The striking point about all the recent scandals is that the companies involved did nothing “wrong” in the strict, contractual sense of the word. But that didn’t matter.
In my last post about organizational trust, we looked at lessons learned about trust from one of the largest organizations of all: the U.S. military. The main concept was that in large organizations, senior executives should focus on strong culture and broad objectives; while junior executives have more freedom to achieve objectives within those broad standards of culture and conduct.
Boy, was that timely.
Within the last month, we’ve seen front-page tales of employees accused of sexual harassment and major consumer businesses with reputation crises on their hands from videos shared across social media. Earlier this year we saw Uber’s CEO forced to quit a presidential advisory board, when customers and employees denounced the supposed endorsement of administration policies that the CEO’s participation implied.
Read More: Lessons on Culture and Trust from Military Strategy
On the surface, stories like these are lessons for the marketing department about the risks of doing business in the social media age. Dig deeper. A more profound shift in corporate conduct is happening—one that should concern corporate ethics & compliance officers very much.
A crucial skill in this new world, then, becomes exercise of good judgment on the first try
The striking point about all the recent scandals is that the companies involved did nothing “wrong” in the strict, contractual sense of the word. But that didn’t matter. In every big scandal we’ve seen this year, the company was technically right but substantively wrong—and paid a heavy price for it.
What’s really happening here? Various stakeholder groups—sometimes customers or the public; sometimes employees; sometimes an alliance of both—are exerting new types of pressure on corporations to adhere to certain values or priorities, even if that means the company must abandon a pre-established policy or reverse decisions already made.
Welcome to the New Age of Citizen Enforced Transparency
I call this trend “weaponized transparency” because it wouldn’t exist without the immense power of social media and digital communication. Everyone can see everything about a company, including its motives and actions. Questionable decisions get questioned more often, and more ruthlessly. Forgiveness becomes more rare. Stakeholders use visibility into a company’s operations against it, with ferocious and fickle appetite.
Read More: External Perception of Your Internal Culture Is a Big Deal: What Uber’s Problems Have Taught Us about Reputation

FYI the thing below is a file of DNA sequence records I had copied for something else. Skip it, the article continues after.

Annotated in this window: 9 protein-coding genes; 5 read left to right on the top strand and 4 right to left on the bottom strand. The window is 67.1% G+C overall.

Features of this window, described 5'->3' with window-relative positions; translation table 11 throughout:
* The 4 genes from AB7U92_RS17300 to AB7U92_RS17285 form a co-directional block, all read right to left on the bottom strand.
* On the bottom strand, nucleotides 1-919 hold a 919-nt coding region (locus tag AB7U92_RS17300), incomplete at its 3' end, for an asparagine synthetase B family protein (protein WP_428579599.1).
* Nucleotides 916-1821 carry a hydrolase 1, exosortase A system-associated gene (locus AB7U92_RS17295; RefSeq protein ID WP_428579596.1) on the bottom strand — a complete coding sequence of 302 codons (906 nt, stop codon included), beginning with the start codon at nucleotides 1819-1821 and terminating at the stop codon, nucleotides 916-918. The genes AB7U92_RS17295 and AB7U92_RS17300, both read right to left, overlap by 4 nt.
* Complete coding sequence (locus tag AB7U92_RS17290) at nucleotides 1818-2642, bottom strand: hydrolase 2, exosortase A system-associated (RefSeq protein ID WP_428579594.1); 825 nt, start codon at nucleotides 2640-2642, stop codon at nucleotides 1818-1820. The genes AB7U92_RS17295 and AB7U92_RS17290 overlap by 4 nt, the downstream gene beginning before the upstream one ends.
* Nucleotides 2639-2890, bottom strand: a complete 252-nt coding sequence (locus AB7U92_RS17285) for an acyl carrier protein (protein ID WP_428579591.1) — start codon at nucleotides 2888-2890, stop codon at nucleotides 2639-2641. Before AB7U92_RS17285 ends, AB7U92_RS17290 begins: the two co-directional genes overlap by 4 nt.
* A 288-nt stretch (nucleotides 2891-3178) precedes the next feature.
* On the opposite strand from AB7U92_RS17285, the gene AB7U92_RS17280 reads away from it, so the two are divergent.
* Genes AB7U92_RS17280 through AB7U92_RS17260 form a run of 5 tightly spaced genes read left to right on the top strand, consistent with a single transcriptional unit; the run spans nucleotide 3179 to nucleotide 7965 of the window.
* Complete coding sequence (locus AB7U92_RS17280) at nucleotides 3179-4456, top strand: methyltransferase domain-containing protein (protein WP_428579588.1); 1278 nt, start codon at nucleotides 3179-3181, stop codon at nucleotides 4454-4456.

A crucial skill in this new world, then, becomes exercise of good judgment on the first try, because companies might not have opportunity to correct a mistake later—not without great cost at least.
That has big implications for worker training and policy management. Judgment, after all, is about deciding whether or not to do something—like whether to follow policies to the letter, or to the intent.
Judgment is about knowing when to depart from standard policy in the moment, to uphold a core value or pursue a priority in the company’s long-term interests.
So how does an ethics and compliance officer manage that?
Three Steps for Corporate Gracefulness in the Era of Transparency
- Assess the priorities of your company and your stakeholders. In the age of weaponized transparency, articulating your own values and priorities isn’t enough. Companies must also understand how those concerns compare to those of your important stakeholder groups. Only then can the business start to anticipate how the company’s conduct might stumble into a much worse reputational risk meltdown.
- Empower employees on the right issues. Clearly employees cannot deviate from every policy when they sense some larger priority. For example, a pharmaceutical team can’t devise its own manufacturing process without management approval, simply because the process runs more efficiently and “innovation” is a core value.
Employees do, however, need to know where they can act in the company’s best interests—and good conduct priorities almost always fall into that category.
Once you train them on those priorities (“always place the customer’s satisfaction first,” or “don’t put the company in an ethically compromising position”), give them the tools and authority to put those priorities first. Then trust that they will.
- Don’t just document compliance; document priorities in action. Fulfilling compliance requirements is about being right; upholding ethical priorities is about doing right—and in our age of weaponized transparency, where organizational trust is so valuable yet so easily lost, companies need to show stakeholder groups that they are doing the latter.
That might take the form of an annual ethics & compliance report (Walmart just published its 2017 statement), call-outs in an employee newsletter, or plainspoken, persistent demonstrations of ethical priorities from the CEO. The point is that the company must provide real proof that it puts its core values into action.
After all, if the company doesn’t provide evidence that it practices the ethical values it preaches, others might go fishing for evidence of the company’s conduct on their own. Good luck with that risk.
Read More: The Difference Between Being Right and Doing Right